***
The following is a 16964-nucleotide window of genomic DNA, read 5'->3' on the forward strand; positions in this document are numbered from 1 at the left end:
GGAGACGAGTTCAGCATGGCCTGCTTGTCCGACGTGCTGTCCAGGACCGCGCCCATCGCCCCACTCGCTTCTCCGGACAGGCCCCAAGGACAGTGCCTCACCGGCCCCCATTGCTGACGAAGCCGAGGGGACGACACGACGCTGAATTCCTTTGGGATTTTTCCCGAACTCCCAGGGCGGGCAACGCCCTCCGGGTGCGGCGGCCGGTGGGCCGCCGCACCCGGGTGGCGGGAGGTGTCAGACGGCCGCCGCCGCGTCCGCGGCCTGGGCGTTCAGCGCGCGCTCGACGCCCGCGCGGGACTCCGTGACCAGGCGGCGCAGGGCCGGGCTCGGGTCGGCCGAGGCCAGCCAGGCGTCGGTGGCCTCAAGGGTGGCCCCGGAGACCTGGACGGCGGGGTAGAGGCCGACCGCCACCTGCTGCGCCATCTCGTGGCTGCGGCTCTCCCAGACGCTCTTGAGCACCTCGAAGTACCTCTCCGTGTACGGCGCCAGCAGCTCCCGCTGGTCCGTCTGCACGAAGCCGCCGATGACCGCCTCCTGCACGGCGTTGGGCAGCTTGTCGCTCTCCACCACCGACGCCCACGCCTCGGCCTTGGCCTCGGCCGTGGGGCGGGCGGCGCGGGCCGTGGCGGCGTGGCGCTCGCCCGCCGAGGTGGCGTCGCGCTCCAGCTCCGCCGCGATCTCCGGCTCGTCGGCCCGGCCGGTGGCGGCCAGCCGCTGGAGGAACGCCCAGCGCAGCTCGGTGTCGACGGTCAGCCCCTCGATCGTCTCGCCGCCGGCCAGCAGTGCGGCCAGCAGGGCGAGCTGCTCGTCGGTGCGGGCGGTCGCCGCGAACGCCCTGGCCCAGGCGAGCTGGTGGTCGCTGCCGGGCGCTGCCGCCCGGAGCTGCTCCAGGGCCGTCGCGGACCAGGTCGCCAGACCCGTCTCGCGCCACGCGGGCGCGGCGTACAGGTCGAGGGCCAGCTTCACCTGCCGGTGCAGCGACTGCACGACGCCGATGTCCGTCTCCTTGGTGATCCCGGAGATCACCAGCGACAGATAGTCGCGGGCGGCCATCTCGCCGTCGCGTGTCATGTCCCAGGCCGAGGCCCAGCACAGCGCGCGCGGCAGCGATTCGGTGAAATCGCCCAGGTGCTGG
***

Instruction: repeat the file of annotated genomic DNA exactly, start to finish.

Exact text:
The following is a 16964-nucleotide window of genomic DNA, read 5'->3' on the forward strand; positions in this document are numbered from 1 at the left end:
GGAGACGAGTTCAGCATGGCCTGCTTGTCCGACGTGCTGTCCAGGACCGCGCCCATCGCCCCACTCGCTTCTCCGGACAGGCCCCAAGGACAGTGCCTCACCGGCCCCCATTGCTGACGAAGCCGAGGGGACGACACGACGCTGAATTCCTTTGGGATTTTTCCCGAACTCCCAGGGCGGGCAACGCCCTCCGGGTGCGGCGGCCGGTGGGCCGCCGCACCCGGGTGGCGGGAGGTGTCAGACGGCCGCCGCCGCGTCCGCGGCCTGGGCGTTCAGCGCGCGCTCGACGCCCGCGCGGGACTCCGTGACCAGGCGGCGCAGGGCCGGGCTCGGGTCGGCCGAGGCCAGCCAGGCGTCGGTGGCCTCAAGGGTGGCCCCGGAGACCTGGACGGCGGGGTAGAGGCCGACCGCCACCTGCTGCGCCATCTCGTGGCTGCGGCTCTCCCAGACGCTCTTGAGCACCTCGAAGTACCTCTCCGTGTACGGCGCCAGCAGCTCCCGCTGGTCCGTCTGCACGAAGCCGCCGATGACCGCCTCCTGCACGGCGTTGGGCAGCTTGTCGCTCTCCACCACCGACGCCCACGCCTCGGCCTTGGCCTCGGCCGTGGGGCGGGCGGCGCGGGCCGTGGCGGCGTGGCGCTCGCCCGCCGAGGTGGCGTCGCGCTCCAGCTCCGCCGCGATCTCCGGCTCGTCGGCCCGGCCGGTGGCGGCCAGCCGCTGGAGGAACGCCCAGCGCAGCTCGGTGTCGACGGTCAGCCCCTCGATCGTCTCGCCGCCGGCCAGCAGTGCGGCCAGCAGGGCGAGCTGCTCGTCGGTGCGGGCGGTCGCCGCGAACGCCCTGGCCCAGGCGAGCTGGTGGTCGCTGCCGGGCGCTGCCGCCCGGAGCTGCTCCAGGGCCGTCGCGGACCAGGTCGCCAGACCCGTCTCGCGCCACGCGGGCGCGGCGTACAGGTCGAGGGCCAGCTTCACCTGCCGGTGCAGCGACTGCACGACGCCGATGTCCGTCTCCTTGGTGATCCCGGAGATCACCAGCGACAGATAGTCGCGGGCGGCCATCTCGCCGTCGCGTGTCATGTCCCAGGCCGAGGCCCAGCACAGCGCGCGCGGCAGCGATTCGGTGAAATCGCCCAGGTGCTGG